Reed’s ceiling is closer to Terry McLaurin, who is always wide open (even when covered) and has a “my ball” mentality. If there’s one player on this list I want to make sure is on as many teams as possible, it’s Reed.

Michael Wilson, WR, Arizona Cardinals

Michael Wilson isn’t just a sleeper; he’s one of my favorite players in this class. Seeing him go to the Arizona Cardinals was fantastic. Wilson didn’t have eye-popping numbers at Stanford, totaling 134 receptions for 1,662 receiving yards and 11 touchdowns. However, the former Cardinal missed time with injuries. He played only 14 games over the past three years.

The 6’2″, 213-pound receiver shined at the Senior Bowl. But unlike players such as Jonathan Mingo, Tank Dell, or Reed, Wilson’s momentum faded after he ran a 4.58 at the Combine. However, he plays much faster than this and consistently beats corners who ran in the 4.4s.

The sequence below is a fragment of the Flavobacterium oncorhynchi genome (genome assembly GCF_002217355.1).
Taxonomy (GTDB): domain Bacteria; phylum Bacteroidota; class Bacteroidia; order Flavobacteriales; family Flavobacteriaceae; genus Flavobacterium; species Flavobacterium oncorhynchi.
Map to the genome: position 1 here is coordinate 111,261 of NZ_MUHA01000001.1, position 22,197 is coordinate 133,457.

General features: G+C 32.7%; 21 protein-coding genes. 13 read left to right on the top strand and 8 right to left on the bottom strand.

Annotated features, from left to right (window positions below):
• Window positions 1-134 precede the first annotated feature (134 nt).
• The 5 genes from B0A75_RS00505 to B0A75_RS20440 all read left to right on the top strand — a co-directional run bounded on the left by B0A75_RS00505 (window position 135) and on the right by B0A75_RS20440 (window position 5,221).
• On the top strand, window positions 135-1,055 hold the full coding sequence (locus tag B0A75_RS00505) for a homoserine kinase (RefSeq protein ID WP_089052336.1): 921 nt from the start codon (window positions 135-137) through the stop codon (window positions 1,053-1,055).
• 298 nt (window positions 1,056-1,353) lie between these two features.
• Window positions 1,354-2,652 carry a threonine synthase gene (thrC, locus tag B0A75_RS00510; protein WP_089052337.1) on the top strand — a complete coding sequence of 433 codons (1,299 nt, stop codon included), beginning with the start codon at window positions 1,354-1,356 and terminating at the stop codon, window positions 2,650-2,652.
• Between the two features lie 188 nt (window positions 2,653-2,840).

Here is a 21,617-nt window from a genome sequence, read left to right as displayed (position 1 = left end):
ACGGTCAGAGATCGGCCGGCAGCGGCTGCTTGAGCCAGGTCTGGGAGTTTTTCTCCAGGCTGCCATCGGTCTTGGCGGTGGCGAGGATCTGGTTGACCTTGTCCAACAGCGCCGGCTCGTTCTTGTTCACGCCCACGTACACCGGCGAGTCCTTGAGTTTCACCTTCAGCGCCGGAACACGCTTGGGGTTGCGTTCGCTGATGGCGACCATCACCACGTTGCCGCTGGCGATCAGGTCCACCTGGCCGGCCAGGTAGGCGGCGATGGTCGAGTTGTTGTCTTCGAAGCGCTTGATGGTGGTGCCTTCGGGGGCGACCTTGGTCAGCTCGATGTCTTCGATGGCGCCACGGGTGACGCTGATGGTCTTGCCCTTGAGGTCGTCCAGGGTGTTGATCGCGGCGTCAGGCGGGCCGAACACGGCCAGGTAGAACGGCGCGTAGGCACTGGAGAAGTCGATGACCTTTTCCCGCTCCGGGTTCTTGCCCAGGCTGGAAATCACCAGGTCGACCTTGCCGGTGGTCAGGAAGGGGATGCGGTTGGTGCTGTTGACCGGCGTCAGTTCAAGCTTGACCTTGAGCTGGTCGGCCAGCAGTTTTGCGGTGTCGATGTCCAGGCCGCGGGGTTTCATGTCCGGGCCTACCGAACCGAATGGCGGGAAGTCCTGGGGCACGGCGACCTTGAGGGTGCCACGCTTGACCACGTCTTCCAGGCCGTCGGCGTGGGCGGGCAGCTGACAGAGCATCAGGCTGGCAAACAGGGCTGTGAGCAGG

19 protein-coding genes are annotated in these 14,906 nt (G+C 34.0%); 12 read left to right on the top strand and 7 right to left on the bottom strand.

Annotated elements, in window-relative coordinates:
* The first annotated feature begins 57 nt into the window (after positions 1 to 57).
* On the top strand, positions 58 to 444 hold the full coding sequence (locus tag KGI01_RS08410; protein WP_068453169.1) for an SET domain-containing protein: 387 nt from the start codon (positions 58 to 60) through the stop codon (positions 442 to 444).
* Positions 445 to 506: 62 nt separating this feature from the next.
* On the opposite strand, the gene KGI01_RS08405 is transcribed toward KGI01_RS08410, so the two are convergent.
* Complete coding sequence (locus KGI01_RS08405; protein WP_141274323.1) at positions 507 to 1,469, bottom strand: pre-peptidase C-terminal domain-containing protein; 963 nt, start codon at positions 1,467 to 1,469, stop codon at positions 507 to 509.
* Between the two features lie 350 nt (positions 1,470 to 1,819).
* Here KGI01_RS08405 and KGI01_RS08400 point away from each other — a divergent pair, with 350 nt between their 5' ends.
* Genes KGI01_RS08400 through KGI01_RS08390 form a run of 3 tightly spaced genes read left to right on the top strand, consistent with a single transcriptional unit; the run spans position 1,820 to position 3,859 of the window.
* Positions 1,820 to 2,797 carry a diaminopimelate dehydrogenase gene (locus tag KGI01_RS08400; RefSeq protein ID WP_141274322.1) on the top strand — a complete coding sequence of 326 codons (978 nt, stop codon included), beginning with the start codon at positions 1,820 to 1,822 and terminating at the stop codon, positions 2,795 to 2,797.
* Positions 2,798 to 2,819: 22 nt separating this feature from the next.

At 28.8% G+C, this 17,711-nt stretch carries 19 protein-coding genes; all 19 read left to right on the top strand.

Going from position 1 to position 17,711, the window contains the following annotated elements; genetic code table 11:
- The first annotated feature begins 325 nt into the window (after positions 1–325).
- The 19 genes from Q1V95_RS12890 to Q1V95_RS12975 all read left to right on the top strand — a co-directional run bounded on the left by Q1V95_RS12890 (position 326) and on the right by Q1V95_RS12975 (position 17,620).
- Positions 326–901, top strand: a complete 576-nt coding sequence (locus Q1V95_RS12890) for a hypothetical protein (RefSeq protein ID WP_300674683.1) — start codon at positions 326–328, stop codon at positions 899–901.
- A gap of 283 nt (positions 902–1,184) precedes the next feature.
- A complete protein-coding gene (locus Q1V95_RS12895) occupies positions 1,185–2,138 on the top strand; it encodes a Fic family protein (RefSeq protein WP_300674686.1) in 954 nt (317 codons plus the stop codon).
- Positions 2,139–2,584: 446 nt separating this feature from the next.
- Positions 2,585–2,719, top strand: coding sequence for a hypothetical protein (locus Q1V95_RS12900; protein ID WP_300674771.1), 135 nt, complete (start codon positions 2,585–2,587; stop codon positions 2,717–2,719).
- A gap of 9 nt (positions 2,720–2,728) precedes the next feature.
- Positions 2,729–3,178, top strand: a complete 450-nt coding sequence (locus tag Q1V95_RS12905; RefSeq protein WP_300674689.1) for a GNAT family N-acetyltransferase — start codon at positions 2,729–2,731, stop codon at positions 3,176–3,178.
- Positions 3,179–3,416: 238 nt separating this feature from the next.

When you watch Watson’s tape, he wins off-line and at the top of the route routinely. The No. 1 indicator of future success is separation, and Wilson is one of the more polished receivers at creating it.

MORE: 2023 Dynasty Rookie WR Rankings

Wilson’s an older prospect at 23, but given the current value, I’m perfectly fine with that, as he makes the most of every target. Last year, Wilson finished top eight in missed tackles and yards created after the catch among wide receivers.

The offseason rumors came to a head as the Cardinals released former All-Pro WR DeAndre Hopkins, which has caused quite a stir. Marquise Brown, meanwhile, is in the final year of his contract but is the expected No. 1, with Wilson battling Greg Dortch and Rondale Moore for the No. 2 role with added red-zone competition from TE Trey McBride.

The Cardinals are rebuilding, and they’re pushing all their chips in for 2024, possibly for a run at Caleb Williams. Whether it’s him or Kyler Murray under center, Wilson is set up to be one of Arizona’s primary targets, making him one of my favorite dynasty sleepers of 2023.

Xavier Hutchinson, WR, Houston Texans

There might not be a more productive wide receiver in college football over the last three years than Xavier Hutchinson was at Iowa State. Hutchinson put up impressive numbers as he compiled 254 receptions for 2,929 yards and 15 touchdowns during the previous three seasons for the Cyclones. He tested well while posting a 7.27 RAS and has good size at 6’1” and 203 pounds.